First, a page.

The long awaited repairs to Wellington Monument are scheduled to start in a little over a year, the National Trust has announced.
The detailed design work for repairs to the 175 feet high obelisk is being done this year and the Trust expects to go out to tender for companies who will carry out the repairs by the end of the year. Work would then start on site in early summer 2019 and continue for most of 2020.
However, the Trust expects to only be able to repair the most badly damaged areas of the monument, because so far it has only been able to raise half of the nearly £4m needed to do a full repair.
‘We have raised half the money so far and we will shortly recruit a Community Fundraiser, but the remaining £2m needed is an ambitious target. We are hugely grateful for all the help and support we’ve already received including from our volunteers and Wellington Town Council. We’re going to need to keep working together if we are to hit this target’ said Helen Sharp, the Wellington Monument project manager.
‘The monument is deteriorating. Our intention is to start work on the most damaged parts and repair the top third as well as correct the bulging north face and continue to work down while we fundraise. If we can raise enough money, the repairs will reach ground level and we will be able to safely reopen the monument to visitors once more.’
The money the Trust has raised so far includes a £1m grant from fines levied on the banking industry for manipulating the LIBOR rate, but recently had an application to Heritage Lottery Fund turned down.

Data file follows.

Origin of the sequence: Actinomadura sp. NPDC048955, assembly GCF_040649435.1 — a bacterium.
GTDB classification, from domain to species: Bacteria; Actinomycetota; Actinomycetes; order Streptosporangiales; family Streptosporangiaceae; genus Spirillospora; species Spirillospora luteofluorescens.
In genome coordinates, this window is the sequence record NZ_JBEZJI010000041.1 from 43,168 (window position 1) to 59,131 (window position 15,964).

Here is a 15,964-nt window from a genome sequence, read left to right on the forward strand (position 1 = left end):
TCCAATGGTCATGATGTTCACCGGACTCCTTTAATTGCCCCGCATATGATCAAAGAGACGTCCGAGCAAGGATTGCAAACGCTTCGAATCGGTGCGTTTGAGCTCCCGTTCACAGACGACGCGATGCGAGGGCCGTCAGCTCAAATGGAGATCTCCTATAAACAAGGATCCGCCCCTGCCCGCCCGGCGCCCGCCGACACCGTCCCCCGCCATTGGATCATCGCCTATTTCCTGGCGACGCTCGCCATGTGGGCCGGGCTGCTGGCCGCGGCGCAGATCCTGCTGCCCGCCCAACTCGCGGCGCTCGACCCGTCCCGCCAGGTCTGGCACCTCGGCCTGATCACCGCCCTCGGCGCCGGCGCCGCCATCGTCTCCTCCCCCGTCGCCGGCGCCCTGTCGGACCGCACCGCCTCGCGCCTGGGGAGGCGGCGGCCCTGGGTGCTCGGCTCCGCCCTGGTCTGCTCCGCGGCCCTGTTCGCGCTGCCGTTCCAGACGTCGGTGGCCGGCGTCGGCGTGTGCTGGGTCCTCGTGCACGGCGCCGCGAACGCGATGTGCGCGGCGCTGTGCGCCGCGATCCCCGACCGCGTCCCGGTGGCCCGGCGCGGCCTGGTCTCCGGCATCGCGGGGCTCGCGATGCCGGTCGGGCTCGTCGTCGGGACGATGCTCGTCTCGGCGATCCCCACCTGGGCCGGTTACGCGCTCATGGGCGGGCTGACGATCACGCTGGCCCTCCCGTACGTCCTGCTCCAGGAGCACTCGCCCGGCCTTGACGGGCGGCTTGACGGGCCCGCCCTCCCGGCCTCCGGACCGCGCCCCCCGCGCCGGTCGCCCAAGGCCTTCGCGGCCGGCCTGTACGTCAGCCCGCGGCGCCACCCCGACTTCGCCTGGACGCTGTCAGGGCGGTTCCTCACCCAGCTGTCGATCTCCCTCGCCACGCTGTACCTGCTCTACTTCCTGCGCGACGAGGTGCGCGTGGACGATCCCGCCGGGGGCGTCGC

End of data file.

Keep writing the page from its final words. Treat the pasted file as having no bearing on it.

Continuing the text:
As well as completing the detail design work, the Trust’s project team will explore other fundraising opportunities this summer. They will also be out and about talking to people locally about the problems faced by the monument, listening to why it’s important to people and letting the community know how they can help and get involved.
Helen Ghosh, the Trust’s Director General said: ‘We are investing more than ever before – over £100 million a year – in conservation, looking after the properties in our care. This would not be possible without continued support from our members, volunteers and the public. We recognise that the Wellington Monument is a landmark that means a lot to many people and we want to see it back in a good state of repair. We hope that our campaign, to be launched later this year, will help us ensure that the monument can be fully repaired.’
Rebecca Pow, MP for Taunton Deane and a keen supporter of the Wellington Monument added:
‘It is exciting to know that work is due to start although there is still a long way to go and more money to be raised to reach the target. I have personally done a lot of work to raise the profile of this project, including a petition across Wellington, so knowing how passionate people are locally about their monument, I’m confident this community will be ready and together we can achieve what we need.’
Work to build Wellington Monument, to commemorate the Battle of Waterloo in 1815, was started in 1817 but it took until 1853 for it to be completed because of a shortage of funds. The lack of money led to shortcuts being taken which have made the top third of the monument more vulnerable to damage – and in more urgent need of repair.
The National Trust was given the monument in 1934 but without an endowment which could fund its maintenance. It has been closed and surrounded by fencing since 2005 after cracks were found in the masonry.
At 175 feet (53m) high, it is the tallest monument of its kind in the UK – and the second tallest in Europe. There are 232 steps inside which previously allowed visitors to climb the monument and see out through a viewing window.
More information is available on www.nationaltrust.org.uk/wellington-monument
Image – Wellington Monument © National Trust/ Fran Stothard